Biochemical and clinical manifestations in adults with hypophosphatasia: a national cross-sectional study

Nicola Hepp*, Anja Lisbeth Frederiksen, Morten Duno, Niklas Rye Jørgensen, Jens-Erik Beck Jensen

*Corresponding author for this work

Research output: Contribution to journalJournal articleResearchpeer-review

3 Citations (Scopus)


Summary: Hypophosphatasia (HPP) is a rare disease affecting bone mineralization. Adults with HPP have an increased occurrence of low-energy fractures, which cannot be explained by reduced bone mass assessed by dual energy X-ray absorptiometry. The bone phenotype in adults with HPP requires further studies investigating bone strength and bone structural parameters. Introduction: Hypophosphatasia (HPP) is a rare inherited disorder of bone and mineral metabolism, characterized by broad-ranging clinical manifestations and severity. However, studies investigating the clinical spectrum in adults with HPP compared to a control group are scarce. The aim of this study was to evaluate biochemical and clinical characteristics as well as bone health in a Danish cohort of adults with HPP. Methods: We conducted a cross-sectional study assessing biochemical parameters, fracture prevalence, bone mineral density (BMD), bone turnover markers, physical performance and pain characteristics in 40 adults with HPP and 40 sex-, age-, BMI- and menopausal status-matched healthy controls. Results: Patients with HPP had a significantly higher prevalence of non-vertebral, low-energy fractures (p = < 0.001). BMD at the lumbar spine, total hip, femoral neck, forearm and whole body did not differ between the groups. Low levels of the bone-specific alkaline phosphatase correlated significantly with higher BMD at the lumbar spine and femoral neck in both groups. The bone formation marker N-terminal propeptide of type 1 procollagen was significantly lower in patients with HPP than healthy controls (p = 0.006). Adults with HPP had significantly reduced walking capability (p = < 0.001) and lower body strength (p = < 0.001). Chronic pain was significantly more prevalent in adults with HPP than the control group (p = 0.029). Conclusions: The increased occurrence of low-energy fractures in adults with HPP is not explained by low BMD. Adults with HPP have reduced physical performance when compared with healthy controls.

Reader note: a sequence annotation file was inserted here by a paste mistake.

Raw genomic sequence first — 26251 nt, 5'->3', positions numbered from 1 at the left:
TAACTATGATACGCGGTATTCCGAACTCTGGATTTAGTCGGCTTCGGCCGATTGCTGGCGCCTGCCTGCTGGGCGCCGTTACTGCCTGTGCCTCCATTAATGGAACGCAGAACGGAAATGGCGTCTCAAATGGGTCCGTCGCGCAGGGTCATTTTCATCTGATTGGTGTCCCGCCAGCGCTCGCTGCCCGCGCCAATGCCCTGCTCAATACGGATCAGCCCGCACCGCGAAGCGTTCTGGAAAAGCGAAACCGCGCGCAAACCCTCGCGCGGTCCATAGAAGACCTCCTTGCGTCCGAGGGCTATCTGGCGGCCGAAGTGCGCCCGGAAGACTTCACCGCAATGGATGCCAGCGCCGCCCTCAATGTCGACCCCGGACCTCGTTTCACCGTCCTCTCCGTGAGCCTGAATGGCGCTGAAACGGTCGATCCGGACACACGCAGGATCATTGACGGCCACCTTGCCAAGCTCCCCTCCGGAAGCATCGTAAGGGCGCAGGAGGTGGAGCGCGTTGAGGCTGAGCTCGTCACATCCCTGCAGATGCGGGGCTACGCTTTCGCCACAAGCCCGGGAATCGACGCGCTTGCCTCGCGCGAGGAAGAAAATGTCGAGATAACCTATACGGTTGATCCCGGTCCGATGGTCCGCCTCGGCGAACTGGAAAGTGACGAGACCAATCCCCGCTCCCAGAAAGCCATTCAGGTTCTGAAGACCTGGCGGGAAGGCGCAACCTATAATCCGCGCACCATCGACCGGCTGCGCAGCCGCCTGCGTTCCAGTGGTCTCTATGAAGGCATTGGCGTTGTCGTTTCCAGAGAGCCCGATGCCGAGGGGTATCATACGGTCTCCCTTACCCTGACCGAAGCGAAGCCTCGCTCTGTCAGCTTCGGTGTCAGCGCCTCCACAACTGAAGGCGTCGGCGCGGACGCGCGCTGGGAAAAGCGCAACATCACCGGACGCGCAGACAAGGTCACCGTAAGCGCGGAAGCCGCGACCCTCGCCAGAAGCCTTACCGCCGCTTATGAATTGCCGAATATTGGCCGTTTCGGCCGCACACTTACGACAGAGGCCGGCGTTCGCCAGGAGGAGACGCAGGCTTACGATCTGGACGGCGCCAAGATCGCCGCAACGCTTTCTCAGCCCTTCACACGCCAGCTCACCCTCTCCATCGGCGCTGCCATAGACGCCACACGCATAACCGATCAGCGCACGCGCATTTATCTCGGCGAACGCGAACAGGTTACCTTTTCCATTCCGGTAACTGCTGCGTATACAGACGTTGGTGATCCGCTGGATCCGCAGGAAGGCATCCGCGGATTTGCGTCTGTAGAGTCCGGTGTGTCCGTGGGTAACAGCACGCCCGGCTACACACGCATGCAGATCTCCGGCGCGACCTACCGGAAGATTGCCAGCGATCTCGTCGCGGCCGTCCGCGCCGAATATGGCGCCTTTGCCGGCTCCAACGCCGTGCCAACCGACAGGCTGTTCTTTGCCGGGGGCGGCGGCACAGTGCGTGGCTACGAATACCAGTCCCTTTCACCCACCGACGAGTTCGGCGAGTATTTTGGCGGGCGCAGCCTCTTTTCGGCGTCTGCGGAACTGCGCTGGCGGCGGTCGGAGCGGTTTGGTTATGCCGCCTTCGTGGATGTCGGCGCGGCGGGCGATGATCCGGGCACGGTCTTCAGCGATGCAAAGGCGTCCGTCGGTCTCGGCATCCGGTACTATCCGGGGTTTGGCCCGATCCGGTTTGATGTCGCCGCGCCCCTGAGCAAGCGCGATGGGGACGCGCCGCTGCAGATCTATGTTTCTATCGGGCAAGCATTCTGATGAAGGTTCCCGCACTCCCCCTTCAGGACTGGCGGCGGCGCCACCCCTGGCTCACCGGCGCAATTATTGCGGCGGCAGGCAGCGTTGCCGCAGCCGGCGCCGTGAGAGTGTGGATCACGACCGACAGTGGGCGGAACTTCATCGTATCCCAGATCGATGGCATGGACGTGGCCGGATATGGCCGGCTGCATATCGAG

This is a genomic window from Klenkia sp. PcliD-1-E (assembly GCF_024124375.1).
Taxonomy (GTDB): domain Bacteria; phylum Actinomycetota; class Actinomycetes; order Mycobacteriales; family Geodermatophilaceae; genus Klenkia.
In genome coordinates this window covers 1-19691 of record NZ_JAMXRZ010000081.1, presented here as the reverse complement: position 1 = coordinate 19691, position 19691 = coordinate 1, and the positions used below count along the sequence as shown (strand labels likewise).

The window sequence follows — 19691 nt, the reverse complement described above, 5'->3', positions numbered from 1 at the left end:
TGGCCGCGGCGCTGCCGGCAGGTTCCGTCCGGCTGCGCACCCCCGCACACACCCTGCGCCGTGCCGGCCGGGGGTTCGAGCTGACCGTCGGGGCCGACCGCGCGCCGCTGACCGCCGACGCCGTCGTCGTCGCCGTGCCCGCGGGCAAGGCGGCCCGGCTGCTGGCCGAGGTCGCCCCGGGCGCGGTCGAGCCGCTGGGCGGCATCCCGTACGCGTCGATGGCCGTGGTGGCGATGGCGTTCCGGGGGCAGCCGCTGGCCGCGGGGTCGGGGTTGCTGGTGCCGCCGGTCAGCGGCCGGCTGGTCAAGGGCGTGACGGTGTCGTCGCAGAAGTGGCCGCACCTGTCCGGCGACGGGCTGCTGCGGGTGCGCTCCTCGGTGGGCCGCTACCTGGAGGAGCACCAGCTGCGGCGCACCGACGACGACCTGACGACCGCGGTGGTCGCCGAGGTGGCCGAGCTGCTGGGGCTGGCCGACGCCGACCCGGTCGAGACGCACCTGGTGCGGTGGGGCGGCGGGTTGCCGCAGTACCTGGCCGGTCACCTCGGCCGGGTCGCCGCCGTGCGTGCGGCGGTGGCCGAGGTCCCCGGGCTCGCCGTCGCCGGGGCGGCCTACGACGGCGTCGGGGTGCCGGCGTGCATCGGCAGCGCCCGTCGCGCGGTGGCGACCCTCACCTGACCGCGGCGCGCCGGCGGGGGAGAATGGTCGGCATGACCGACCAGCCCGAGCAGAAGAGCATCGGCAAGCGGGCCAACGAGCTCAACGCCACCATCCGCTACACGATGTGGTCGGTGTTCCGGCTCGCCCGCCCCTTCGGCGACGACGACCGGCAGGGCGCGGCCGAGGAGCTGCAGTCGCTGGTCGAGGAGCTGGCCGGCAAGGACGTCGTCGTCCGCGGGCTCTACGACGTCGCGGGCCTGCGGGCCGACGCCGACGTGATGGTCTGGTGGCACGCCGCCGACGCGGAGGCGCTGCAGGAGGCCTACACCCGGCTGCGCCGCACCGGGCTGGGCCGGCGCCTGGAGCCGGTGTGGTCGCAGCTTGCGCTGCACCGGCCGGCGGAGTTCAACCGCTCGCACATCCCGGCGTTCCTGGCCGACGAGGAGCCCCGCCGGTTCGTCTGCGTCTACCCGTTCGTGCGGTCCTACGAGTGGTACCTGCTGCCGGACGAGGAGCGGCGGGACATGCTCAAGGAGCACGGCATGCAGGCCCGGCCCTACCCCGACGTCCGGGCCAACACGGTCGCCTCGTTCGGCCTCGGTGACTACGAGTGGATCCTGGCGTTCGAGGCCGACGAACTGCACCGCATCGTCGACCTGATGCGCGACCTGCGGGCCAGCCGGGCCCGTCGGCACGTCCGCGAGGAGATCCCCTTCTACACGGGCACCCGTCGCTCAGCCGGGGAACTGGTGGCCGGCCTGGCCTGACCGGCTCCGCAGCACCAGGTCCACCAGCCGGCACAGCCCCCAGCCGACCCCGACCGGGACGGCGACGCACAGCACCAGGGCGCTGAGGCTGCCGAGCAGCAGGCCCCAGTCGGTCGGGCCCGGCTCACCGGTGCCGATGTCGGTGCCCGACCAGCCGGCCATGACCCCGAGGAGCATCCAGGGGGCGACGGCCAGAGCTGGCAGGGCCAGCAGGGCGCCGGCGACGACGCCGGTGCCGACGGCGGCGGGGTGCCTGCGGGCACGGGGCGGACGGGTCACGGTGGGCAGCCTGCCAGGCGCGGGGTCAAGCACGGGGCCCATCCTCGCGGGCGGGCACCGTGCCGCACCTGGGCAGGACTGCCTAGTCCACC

Original languageEnglish
JournalOsteoporosis International
Issue number12
Pages (from-to)2595-2605
Number of pages11
Publication statusPublished - Dec 2022

Bibliographical note

© 2022. International Osteoporosis Foundation and Bone Health and Osteoporosis Foundation.


  • ALPL
  • BMD
  • Bone turnover
  • Hypophosphatasia
  • Pain
  • Physical activity


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